Fjord Line Rebuilds LNG Ships to Use MGO Due to High Fuel Costs
Citing the high cost of LNG, Norwegian ferry operator Fjord Line announced that it is rebuilding its two LGN-fueled passenger ferries for dual-fuel operations. While much of the shipping industry is moving toward LNG for its reduced greenhouse gas emissions, Fjord Line says the cost of LNG has led to a non-sustainable financial situation.
“The energy crisis, caused by the Russian invasion of Ukraine, has led to extraordinary volatility and significant price increases in LNG – and the price increases have been far higher than for traditional and less sustainable energy sources at sea,” wrote Fjord Line. “This has led to a dramatic increase in the energy costs for Fjord Line’s two LNG-operated ships, and significantly above a financially sustainable level.”
Fjord Line built two large deluxe ferries, the Stavangerfjord and Bergensfjord, at the Fossen Group, which when they were introduced in 2013 and 2014 were the first and largest passenger ships built to operate entirely on LNG. The ships are 31,600 gross tons with a length of 558 feet long and a capacity for 1,500 passengers and 600 cars. They sail between Denmark and Norway with a top operating speed of 21.5 knots.
Starting in September, Fjord Line reported it was reducing the number of departures for the vessels and slowing their operating speed to reduce energy consumption. At the time, the company called them temporary changes saying that it planned to resume full operations starting in April 2023 while it was also “prioritized finding a solution” to address the skyrocketing operating costs.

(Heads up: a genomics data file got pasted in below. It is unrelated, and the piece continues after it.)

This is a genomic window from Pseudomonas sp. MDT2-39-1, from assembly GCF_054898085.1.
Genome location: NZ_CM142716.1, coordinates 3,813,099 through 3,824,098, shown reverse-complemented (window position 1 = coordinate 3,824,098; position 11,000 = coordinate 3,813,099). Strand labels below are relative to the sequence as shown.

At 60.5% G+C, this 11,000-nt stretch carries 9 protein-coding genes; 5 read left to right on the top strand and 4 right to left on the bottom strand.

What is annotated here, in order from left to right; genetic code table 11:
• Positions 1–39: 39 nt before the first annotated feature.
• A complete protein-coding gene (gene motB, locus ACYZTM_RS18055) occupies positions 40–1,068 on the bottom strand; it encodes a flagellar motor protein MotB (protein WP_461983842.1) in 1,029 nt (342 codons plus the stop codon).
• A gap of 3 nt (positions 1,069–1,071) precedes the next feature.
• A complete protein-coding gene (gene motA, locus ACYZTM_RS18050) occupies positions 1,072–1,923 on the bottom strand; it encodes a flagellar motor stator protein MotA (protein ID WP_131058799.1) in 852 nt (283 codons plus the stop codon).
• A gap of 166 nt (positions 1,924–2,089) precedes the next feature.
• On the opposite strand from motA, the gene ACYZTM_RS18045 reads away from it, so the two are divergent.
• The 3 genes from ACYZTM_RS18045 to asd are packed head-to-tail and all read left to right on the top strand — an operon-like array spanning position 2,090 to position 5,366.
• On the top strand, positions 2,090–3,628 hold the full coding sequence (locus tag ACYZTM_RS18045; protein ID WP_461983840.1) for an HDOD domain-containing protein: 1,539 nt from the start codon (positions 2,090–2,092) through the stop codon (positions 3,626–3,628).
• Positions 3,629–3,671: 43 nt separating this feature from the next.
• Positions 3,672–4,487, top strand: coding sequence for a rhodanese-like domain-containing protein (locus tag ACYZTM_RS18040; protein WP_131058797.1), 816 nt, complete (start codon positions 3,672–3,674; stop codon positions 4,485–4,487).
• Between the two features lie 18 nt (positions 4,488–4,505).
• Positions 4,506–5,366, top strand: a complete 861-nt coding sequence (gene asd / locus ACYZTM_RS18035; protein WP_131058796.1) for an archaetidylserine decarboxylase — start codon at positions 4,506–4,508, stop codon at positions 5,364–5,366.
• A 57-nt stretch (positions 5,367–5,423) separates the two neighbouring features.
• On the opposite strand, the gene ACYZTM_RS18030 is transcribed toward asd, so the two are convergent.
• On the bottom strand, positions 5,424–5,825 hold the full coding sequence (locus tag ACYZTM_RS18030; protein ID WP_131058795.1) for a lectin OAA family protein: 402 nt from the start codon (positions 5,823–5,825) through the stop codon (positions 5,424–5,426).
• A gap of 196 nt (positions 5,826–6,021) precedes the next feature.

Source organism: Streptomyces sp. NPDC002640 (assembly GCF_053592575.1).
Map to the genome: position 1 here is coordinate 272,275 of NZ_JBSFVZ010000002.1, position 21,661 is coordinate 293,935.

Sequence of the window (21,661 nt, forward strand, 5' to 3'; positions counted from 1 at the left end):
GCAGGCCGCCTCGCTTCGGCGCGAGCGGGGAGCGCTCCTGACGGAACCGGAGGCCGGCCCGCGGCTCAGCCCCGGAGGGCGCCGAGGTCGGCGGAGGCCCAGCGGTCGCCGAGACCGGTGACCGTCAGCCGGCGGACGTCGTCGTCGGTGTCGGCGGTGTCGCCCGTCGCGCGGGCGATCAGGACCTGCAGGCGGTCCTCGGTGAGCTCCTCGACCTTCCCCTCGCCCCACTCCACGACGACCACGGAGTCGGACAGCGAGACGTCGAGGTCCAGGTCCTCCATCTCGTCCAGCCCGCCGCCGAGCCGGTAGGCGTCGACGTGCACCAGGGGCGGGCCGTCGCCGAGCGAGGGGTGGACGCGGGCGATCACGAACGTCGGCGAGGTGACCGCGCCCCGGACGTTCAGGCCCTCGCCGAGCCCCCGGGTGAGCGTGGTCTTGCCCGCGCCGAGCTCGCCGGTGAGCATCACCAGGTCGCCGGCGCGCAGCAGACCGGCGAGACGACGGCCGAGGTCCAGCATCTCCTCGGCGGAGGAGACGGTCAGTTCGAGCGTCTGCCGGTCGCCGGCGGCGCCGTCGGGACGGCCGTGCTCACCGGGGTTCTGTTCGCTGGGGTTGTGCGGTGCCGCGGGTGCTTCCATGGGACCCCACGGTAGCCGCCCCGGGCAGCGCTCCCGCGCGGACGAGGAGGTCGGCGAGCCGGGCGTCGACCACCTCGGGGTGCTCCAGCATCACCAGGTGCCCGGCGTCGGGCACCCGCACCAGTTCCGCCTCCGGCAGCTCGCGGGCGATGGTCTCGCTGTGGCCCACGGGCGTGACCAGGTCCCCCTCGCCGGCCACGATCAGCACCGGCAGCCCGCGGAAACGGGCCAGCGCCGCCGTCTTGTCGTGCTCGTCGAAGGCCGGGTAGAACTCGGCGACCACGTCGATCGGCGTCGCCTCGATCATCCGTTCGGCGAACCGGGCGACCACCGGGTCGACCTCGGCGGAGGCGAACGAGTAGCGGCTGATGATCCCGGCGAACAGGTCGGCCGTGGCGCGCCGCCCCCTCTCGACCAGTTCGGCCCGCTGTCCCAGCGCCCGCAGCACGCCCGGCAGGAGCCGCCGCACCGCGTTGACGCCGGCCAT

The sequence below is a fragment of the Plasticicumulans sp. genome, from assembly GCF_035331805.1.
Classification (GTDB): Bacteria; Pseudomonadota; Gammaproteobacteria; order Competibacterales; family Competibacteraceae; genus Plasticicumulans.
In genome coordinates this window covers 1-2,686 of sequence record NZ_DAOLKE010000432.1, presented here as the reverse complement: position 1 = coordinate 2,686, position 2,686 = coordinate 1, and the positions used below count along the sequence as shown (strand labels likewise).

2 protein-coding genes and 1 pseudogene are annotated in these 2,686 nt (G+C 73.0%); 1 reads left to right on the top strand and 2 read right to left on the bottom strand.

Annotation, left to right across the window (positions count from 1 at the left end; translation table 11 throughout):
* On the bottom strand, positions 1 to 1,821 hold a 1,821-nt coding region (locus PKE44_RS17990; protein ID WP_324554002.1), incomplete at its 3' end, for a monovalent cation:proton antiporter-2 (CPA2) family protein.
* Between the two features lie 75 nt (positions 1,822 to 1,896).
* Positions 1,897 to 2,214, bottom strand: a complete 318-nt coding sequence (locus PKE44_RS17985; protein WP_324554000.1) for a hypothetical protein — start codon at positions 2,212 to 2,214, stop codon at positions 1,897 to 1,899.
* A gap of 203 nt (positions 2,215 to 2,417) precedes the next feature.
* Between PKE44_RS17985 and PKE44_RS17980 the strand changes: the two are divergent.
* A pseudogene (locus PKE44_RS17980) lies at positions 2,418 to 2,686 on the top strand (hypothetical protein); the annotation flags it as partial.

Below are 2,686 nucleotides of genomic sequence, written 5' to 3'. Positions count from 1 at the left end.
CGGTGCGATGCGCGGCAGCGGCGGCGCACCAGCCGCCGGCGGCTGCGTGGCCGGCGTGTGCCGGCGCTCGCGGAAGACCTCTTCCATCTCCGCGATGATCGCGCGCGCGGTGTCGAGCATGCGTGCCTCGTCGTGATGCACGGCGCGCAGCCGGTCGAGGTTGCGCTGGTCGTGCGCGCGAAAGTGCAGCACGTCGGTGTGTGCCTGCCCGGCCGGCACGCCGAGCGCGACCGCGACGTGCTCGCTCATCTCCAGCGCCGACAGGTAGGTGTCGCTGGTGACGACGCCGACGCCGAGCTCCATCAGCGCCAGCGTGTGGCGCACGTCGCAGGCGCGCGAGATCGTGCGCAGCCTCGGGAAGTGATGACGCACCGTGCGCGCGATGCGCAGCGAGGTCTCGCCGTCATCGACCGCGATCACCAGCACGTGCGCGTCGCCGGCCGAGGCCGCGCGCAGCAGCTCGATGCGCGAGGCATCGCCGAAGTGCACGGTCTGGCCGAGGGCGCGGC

“The engine conversion enables the two LNG ships to switch between LNG and MGO (Marine Gas Oil), which will ensure a financially sustainable operation until the LNG-price level is normalized,” said Brian Thorsted Hansen, CEO of Fjord Line. “We are saddened by the need for the conversion towards use of MGO, despite Marine Gas Oil having a significant reduced emissions of sulfur than traditional fuel such as HFO (Heavy Fuel Oil). The conversion is however critical to maintain our customer offering, secure workplaces, and secure the continued development of Fjord Line.”
Rebuilding of the ships will include new engines from Wärtsilä with the work being done at Fosen Yard in Norway. MS Stavangerfjord will start her reconstruction in January 2023 and will be completed by the end of May 2023. MS Bergensfjord will be rebuilt between February to mid-June 2023.
As a result of the engine conversion plan, Fjord Line said it will unfortunately not be able to maintain service on its routes between Bergen – Stavanger – Hirtshals, and Hirtshals – Langesund from February 8 till May 25, 2023. The company apologized to customers but said the adjustments to its route operations were necessary as a consequence of the extraordinarily high fuel costs, especially on LNG. Fjord Line said it worked hard to develop and evaluate long-term alternatives enabling a return to normal operation on the routes.
Fjord Line reported that it had “the best-ever high season revenue wise in 2022,” now that its operations were restored after the pandemic, but that it receives no governmental financial energy aid. During the COVID-19 pandemic and the energy crisis, Fjord Line notes that its owners contributed 500 million NOK (approximately $50 million) in new capital. In addition, the company has concluded a refinancing with its owners and lenders as part of the rebuilding of the two ships.